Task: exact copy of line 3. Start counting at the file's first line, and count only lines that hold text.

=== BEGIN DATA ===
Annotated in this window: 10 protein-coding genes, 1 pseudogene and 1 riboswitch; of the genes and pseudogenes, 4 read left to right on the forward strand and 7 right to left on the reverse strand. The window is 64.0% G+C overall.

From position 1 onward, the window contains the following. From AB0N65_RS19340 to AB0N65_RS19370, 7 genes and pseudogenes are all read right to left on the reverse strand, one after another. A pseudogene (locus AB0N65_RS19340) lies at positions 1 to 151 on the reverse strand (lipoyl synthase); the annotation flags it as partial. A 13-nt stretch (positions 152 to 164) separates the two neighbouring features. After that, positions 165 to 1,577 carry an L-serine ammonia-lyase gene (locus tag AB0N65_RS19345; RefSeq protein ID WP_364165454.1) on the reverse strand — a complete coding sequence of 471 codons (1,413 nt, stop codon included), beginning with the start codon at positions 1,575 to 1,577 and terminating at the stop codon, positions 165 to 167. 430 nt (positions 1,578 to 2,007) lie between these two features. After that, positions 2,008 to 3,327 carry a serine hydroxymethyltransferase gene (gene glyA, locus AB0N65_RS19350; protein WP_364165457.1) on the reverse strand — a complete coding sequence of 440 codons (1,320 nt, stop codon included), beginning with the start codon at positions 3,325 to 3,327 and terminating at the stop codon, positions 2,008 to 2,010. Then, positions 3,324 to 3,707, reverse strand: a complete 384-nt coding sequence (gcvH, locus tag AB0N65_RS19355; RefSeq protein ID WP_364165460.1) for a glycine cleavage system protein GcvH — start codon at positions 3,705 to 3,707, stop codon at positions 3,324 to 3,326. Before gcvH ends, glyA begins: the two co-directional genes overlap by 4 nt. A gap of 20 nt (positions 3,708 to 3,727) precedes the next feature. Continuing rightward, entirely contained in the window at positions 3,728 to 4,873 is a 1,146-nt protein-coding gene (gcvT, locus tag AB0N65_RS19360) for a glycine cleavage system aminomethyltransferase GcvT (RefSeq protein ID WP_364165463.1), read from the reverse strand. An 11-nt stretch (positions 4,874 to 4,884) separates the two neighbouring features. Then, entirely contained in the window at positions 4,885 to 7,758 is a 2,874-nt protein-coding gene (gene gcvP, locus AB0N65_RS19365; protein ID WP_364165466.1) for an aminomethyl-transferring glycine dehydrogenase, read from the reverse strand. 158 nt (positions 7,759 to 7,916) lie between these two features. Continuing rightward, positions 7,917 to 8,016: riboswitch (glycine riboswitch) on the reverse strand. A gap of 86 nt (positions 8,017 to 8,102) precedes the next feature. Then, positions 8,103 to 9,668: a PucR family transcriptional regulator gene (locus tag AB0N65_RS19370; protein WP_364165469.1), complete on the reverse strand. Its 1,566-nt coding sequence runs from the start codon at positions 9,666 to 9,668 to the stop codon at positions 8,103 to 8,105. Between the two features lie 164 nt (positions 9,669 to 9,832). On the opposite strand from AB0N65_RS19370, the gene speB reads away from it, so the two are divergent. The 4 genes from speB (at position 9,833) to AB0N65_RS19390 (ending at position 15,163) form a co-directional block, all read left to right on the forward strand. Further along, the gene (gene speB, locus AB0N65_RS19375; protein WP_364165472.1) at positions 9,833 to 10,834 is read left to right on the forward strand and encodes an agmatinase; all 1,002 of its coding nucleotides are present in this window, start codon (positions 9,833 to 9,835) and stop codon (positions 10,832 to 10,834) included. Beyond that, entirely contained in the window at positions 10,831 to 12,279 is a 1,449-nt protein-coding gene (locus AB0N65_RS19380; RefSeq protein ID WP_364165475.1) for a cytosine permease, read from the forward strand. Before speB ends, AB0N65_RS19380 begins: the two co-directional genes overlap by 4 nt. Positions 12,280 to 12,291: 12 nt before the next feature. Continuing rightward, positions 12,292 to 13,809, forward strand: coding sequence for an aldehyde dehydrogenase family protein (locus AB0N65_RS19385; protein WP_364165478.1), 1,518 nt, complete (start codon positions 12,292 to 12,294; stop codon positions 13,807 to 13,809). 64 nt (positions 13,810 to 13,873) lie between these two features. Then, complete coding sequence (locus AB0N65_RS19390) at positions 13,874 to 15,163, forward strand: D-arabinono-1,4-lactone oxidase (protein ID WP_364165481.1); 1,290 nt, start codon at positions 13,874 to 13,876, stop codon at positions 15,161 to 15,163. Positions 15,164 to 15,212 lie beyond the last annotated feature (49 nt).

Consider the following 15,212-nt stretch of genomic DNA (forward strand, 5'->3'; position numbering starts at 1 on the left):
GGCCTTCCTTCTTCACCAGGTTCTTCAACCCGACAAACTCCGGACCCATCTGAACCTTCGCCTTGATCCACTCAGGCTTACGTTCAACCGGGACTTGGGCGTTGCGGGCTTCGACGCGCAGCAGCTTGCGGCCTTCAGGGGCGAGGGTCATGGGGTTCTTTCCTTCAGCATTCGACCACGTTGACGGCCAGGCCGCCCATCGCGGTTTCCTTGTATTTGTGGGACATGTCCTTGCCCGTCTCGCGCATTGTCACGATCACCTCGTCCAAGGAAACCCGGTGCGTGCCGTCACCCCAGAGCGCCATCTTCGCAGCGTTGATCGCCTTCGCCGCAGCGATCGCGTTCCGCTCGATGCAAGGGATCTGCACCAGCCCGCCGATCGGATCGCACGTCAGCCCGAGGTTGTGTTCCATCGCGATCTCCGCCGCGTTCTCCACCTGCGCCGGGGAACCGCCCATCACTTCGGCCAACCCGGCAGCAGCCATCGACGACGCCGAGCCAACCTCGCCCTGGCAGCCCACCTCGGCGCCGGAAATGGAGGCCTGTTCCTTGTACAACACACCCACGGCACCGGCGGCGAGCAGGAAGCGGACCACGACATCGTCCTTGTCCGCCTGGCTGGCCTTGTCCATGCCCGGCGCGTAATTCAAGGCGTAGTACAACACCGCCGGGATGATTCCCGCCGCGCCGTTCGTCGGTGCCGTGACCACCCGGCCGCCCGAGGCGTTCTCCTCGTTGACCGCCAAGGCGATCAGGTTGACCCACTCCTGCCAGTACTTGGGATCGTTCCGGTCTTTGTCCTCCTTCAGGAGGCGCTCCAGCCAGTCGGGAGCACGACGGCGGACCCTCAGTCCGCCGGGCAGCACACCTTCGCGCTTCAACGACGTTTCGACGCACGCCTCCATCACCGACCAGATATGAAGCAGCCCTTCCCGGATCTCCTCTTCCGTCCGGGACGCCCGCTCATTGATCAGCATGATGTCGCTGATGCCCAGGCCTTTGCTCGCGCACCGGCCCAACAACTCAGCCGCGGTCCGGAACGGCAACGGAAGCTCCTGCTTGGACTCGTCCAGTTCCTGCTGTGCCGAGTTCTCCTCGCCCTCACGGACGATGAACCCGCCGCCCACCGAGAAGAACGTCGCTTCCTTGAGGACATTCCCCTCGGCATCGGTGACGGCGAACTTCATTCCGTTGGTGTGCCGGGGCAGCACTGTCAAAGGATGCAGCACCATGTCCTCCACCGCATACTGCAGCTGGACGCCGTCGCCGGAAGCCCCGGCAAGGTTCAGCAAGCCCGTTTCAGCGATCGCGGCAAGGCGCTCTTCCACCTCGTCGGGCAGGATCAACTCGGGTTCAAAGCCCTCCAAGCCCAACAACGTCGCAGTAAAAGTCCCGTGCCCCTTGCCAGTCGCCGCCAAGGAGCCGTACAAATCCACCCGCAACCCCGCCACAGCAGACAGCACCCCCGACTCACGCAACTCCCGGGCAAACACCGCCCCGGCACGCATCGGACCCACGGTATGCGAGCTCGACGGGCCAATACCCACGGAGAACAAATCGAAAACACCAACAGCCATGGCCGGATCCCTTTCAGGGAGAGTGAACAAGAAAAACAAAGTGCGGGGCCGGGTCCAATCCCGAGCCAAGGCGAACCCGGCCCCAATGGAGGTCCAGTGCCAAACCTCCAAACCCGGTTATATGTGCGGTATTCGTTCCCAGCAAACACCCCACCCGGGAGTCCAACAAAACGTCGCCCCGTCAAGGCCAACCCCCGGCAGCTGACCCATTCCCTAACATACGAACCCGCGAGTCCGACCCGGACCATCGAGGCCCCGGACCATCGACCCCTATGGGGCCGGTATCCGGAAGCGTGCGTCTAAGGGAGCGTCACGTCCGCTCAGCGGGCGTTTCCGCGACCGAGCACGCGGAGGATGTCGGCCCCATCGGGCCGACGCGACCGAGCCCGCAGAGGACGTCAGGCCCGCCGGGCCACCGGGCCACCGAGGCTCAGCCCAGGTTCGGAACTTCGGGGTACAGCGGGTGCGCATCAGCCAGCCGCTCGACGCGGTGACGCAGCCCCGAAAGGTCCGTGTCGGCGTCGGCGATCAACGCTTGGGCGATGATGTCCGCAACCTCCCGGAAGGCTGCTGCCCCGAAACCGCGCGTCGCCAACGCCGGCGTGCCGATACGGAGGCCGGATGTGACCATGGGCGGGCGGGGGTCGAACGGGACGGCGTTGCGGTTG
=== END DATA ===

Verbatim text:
Consider the following 15,212-nt stretch of genomic DNA (forward strand, 5'->3'; position numbering starts at 1 on the left):